Wouldn't you know the day Mildred Hedrick got the good news was the one day in her 73-year history on which she was physically incapable of talking?

"Yep, I had the flu," Mildred confirms, "lost my voice entirely and all I could do was shake my hands at everyone and stomp on the floor, and naturally, they thought I was trying to be funny."
But this was also the only day anyone can remember that Mildred was not trying to be funny at all. Actually, she was intensely moved, as was her husband, Ed.

"We were overwhelmed!" Mildred recalls. "We sat there and cried. I mean it. Ed's 77 and I'm 73, and to get recognition like this! This is important!"
As any snowmobiler with a grasp of pomp and circumstance could tell you, it is not every day that one gets inducted into the International Snowmobile Hall of Fame. It is once in a lifetime.

"But who deserves it more?" asks Mary Jacobi, public relations director for the Mile-Hi Snowmobile Club of Denver. "Mildred's arthritis has made it tough for her to snowmobile in the past couple of years, and Ed's eyesight is going, but they still work like Trojans. They've done everything for this sport."
In twenty years of active snowmobiling--which the Hedricks prefer to call snowbashing--everything has included making peace with cross-country skiers, marking national forest trails, holding rowdy outdoor cookouts and riding, riding, riding. "We've really started to enjoy ourselves now that we're all crippled up," Mildred told Westword during a 1988 ride. "What's so great about it? I could hardly describe it. The very first snow with no marks on it, and you're floating across it; you feel free."

A typical sentiment for a dedicated snowmobiler--or, at least, that's what Elmer Cone of Grand Rapids, Minnesota (population 7,000), would tell you. Cone founded the International Hall of Fame three years ago after almost three decades of working in snow country parks and rec. "I'd been building trails and that, see?" he relates. "I worked with cross-country skiers and all types, okay, but with the snowmobilers, they done everything all by themselves, never asked for money, volunteering all the time, see. I thought to myself, geez, somewhere along the line we gotta recognize these people. And I thought, geez, we all have the same problems. Let's see if we can't do this internationally."

Cone contacted 37 state snowmobiling organizations, asking for nominations to the Hall of Fame. The plan was to have a panel of judges select the top three nominees each year--and fete them at a weekend-long seminar in Grand Rapids. Naturally, the Mile-Hi club immediately began lobbying in favor of the Hedricks.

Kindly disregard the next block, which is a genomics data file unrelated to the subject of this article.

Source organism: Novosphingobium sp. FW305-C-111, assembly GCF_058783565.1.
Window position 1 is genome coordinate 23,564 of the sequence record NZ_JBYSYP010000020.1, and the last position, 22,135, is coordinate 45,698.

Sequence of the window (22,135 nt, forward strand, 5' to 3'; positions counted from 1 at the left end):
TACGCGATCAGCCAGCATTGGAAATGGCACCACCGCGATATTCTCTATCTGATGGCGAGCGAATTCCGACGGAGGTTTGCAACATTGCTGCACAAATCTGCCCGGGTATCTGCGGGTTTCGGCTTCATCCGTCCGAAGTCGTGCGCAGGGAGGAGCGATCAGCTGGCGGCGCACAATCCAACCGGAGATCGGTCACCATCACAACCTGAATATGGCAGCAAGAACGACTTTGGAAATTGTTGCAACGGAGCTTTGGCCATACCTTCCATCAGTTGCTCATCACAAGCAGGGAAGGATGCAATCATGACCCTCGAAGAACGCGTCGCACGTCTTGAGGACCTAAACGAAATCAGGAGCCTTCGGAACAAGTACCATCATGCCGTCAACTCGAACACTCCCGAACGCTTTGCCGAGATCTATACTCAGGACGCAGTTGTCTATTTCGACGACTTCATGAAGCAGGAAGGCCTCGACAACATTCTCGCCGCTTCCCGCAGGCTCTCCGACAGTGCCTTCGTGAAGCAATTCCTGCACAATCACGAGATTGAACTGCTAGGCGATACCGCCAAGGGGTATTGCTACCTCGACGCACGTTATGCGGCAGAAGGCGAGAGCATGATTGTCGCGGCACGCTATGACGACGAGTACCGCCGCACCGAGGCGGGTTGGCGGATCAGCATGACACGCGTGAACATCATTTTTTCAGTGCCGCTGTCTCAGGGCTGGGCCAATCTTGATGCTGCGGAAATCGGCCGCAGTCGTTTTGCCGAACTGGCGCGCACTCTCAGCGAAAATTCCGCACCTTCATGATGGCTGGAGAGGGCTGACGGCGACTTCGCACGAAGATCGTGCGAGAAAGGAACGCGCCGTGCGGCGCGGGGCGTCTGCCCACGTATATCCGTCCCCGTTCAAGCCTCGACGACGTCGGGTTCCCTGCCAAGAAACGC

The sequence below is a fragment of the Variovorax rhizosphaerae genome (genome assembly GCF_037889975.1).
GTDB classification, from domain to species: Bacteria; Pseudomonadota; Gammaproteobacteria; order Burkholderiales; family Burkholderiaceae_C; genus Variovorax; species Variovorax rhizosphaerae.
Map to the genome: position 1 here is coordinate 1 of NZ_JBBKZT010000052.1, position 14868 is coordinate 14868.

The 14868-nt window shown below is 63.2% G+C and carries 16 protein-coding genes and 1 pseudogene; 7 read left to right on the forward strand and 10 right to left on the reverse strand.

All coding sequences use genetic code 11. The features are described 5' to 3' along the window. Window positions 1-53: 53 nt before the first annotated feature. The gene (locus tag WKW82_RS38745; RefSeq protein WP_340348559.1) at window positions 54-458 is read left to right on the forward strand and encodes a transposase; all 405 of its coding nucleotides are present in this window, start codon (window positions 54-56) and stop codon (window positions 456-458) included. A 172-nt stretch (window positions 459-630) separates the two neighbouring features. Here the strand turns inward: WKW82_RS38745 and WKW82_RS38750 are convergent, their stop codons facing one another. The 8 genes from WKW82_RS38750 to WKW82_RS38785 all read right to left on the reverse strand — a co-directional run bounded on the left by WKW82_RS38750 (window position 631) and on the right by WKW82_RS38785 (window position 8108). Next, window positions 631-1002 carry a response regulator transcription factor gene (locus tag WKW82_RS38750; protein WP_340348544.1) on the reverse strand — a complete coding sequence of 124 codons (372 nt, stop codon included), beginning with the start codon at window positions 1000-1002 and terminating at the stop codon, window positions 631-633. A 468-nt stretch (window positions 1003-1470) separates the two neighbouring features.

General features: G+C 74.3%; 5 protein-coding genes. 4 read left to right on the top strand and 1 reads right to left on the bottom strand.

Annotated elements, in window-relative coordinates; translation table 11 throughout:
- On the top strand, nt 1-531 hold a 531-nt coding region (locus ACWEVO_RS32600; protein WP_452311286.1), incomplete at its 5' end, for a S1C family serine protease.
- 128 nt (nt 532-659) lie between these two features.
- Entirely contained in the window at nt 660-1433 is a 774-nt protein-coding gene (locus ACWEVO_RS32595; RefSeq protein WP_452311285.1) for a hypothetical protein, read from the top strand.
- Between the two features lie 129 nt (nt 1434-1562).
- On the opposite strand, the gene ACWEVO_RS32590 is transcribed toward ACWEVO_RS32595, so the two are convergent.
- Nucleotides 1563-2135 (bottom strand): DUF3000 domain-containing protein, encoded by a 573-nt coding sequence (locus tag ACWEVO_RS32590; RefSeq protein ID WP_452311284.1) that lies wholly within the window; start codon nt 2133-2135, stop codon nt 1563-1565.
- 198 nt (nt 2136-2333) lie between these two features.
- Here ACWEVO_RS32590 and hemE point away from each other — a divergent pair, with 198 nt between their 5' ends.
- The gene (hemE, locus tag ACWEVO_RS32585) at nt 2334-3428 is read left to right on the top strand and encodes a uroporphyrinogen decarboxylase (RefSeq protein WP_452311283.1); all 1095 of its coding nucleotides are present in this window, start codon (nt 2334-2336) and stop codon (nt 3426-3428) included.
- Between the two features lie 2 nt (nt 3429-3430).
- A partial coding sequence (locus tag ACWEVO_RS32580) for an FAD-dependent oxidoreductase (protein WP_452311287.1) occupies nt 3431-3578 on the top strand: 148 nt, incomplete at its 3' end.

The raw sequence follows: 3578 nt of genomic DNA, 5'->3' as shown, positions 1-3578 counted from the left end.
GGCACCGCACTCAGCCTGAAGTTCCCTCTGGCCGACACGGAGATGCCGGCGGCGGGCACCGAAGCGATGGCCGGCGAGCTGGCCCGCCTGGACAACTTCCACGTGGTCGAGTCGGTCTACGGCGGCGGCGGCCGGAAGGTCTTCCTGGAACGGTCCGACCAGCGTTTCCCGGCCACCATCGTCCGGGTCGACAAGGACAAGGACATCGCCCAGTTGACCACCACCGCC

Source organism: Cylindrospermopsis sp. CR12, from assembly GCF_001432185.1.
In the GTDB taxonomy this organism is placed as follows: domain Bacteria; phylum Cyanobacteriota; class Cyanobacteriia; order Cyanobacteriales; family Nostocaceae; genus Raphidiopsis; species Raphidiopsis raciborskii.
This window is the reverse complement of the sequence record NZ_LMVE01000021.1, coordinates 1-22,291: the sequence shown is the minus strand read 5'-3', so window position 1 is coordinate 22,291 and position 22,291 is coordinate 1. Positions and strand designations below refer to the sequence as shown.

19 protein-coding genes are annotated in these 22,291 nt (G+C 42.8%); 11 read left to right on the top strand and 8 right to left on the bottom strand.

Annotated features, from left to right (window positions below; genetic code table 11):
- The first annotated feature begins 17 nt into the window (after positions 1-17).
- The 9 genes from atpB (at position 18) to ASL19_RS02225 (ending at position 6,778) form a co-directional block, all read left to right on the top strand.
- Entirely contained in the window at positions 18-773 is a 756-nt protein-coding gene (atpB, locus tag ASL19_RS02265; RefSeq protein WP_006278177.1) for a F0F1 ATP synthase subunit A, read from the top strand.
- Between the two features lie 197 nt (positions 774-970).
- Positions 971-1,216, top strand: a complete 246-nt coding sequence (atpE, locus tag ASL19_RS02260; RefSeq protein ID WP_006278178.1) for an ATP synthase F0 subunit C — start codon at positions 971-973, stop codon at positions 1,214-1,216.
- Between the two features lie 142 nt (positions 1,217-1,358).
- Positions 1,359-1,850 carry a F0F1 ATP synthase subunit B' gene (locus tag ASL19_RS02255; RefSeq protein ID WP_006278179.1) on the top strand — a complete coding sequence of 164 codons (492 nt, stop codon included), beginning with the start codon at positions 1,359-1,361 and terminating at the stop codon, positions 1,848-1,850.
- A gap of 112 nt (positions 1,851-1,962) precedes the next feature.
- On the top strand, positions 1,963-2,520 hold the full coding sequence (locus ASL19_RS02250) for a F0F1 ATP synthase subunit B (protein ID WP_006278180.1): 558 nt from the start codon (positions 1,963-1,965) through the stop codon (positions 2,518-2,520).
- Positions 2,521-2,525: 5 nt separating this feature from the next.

"But it took some doing," Jacobi says. "They accepted only individuals. We were told Ed and Mildred as a couple would be considered ineligible."
What to do? Ed and Mildred, as their friends well know, are nothing if not a unit. "Finally this year, I came up with the perfect phrase," Jacobi says. "I told them, `It would be an insult to separate them or their accomplishments.'" The judges agreed, and the nomination came through--in no small part because of the photo scrapbook put together by Ellen Shackleford of the Mile-Hi club.

"I showed everything they had done to help snowmobiling," Shackleford says. "I had a picture of them marking trails and one where they were pulling a caravan of sleds full of food for a cookout. One with Ed snowmobiling past a camel. One with me and Mildred jumping around inside some garbage sacks."
"She called it The Colorful Life of Mildred," Mildred says, "and it's beautiful. And the trophy we're getting, oh, it's beautiful, too--shaped kind of like an iceberg. What an honor."
And that's only the beginning. "We will put them up at the Saw Mill Inn," Elmer Cone says. "They will be treated with royalty."

On February 26 Ed and Mildred--as the collective twentieth inductee into the Hall of Fame--will be flown, free of charge, to Grand Rapids. Along with 200 attendees from all over the snow states, they will enjoy a display of snow-grooming equipment, an outdoor barbecue, a get-acquainted hour and "tours to a mine or something, some kind of a wonderful outing or tour," Mildred says. "But the best part is, we'll get to try out some new snowmobiles. In Minnesota! We've never ridden in Minnesota before. Can you imagine?"

Can you imagine doing it with cataracts--which both Hedricks have--and crippling arthritis? "Well, you can't just stop snowmobiling," Mildred says, aghast. "You can slow down, but you can't stop. Why, this weekend we're going up on Rabbit Ears Pass. It'll probably be forty below. You know what we say? No problem.


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